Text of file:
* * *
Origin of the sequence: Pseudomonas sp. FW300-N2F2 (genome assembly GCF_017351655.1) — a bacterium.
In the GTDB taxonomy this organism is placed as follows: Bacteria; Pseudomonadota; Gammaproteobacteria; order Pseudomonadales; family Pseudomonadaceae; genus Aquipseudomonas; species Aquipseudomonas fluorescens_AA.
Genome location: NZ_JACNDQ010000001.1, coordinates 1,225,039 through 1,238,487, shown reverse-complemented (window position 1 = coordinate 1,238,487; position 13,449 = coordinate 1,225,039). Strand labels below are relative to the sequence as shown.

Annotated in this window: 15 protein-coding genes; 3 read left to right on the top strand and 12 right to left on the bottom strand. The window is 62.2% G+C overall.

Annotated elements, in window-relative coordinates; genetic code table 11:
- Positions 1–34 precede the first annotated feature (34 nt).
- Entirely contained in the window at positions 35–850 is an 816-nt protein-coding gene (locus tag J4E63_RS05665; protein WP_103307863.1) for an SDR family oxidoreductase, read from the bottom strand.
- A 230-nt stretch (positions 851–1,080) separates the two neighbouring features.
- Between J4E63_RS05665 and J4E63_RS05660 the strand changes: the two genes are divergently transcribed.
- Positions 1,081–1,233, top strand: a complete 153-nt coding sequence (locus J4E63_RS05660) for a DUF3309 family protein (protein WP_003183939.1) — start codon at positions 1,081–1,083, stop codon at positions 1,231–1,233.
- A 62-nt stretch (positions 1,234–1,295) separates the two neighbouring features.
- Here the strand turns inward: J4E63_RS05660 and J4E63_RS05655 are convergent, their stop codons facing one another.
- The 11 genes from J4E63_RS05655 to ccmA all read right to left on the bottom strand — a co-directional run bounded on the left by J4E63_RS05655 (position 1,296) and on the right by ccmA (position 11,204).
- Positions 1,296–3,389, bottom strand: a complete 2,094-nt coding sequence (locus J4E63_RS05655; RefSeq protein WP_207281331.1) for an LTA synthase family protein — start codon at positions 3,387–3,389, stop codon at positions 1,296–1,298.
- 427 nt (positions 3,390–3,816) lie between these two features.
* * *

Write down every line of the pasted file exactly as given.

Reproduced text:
Origin of the sequence: Pseudomonas sp. FW300-N2F2 (genome assembly GCF_017351655.1) — a bacterium.
In the GTDB taxonomy this organism is placed as follows: Bacteria; Pseudomonadota; Gammaproteobacteria; order Pseudomonadales; family Pseudomonadaceae; genus Aquipseudomonas; species Aquipseudomonas fluorescens_AA.
Genome location: NZ_JACNDQ010000001.1, coordinates 1,225,039 through 1,238,487, shown reverse-complemented (window position 1 = coordinate 1,238,487; position 13,449 = coordinate 1,225,039). Strand labels below are relative to the sequence as shown.

Annotated in this window: 15 protein-coding genes; 3 read left to right on the top strand and 12 right to left on the bottom strand. The window is 62.2% G+C overall.

Annotated elements, in window-relative coordinates; genetic code table 11:
- Positions 1–34 precede the first annotated feature (34 nt).
- Entirely contained in the window at positions 35–850 is an 816-nt protein-coding gene (locus tag J4E63_RS05665; protein WP_103307863.1) for an SDR family oxidoreductase, read from the bottom strand.
- A 230-nt stretch (positions 851–1,080) separates the two neighbouring features.
- Between J4E63_RS05665 and J4E63_RS05660 the strand changes: the two genes are divergently transcribed.
- Positions 1,081–1,233, top strand: a complete 153-nt coding sequence (locus J4E63_RS05660) for a DUF3309 family protein (protein WP_003183939.1) — start codon at positions 1,081–1,083, stop codon at positions 1,231–1,233.
- A 62-nt stretch (positions 1,234–1,295) separates the two neighbouring features.
- Here the strand turns inward: J4E63_RS05660 and J4E63_RS05655 are convergent, their stop codons facing one another.
- The 11 genes from J4E63_RS05655 to ccmA all read right to left on the bottom strand — a co-directional run bounded on the left by J4E63_RS05655 (position 1,296) and on the right by ccmA (position 11,204).
- Positions 1,296–3,389, bottom strand: a complete 2,094-nt coding sequence (locus J4E63_RS05655; RefSeq protein WP_207281331.1) for an LTA synthase family protein — start codon at positions 3,387–3,389, stop codon at positions 1,296–1,298.
- 427 nt (positions 3,390–3,816) lie between these two features.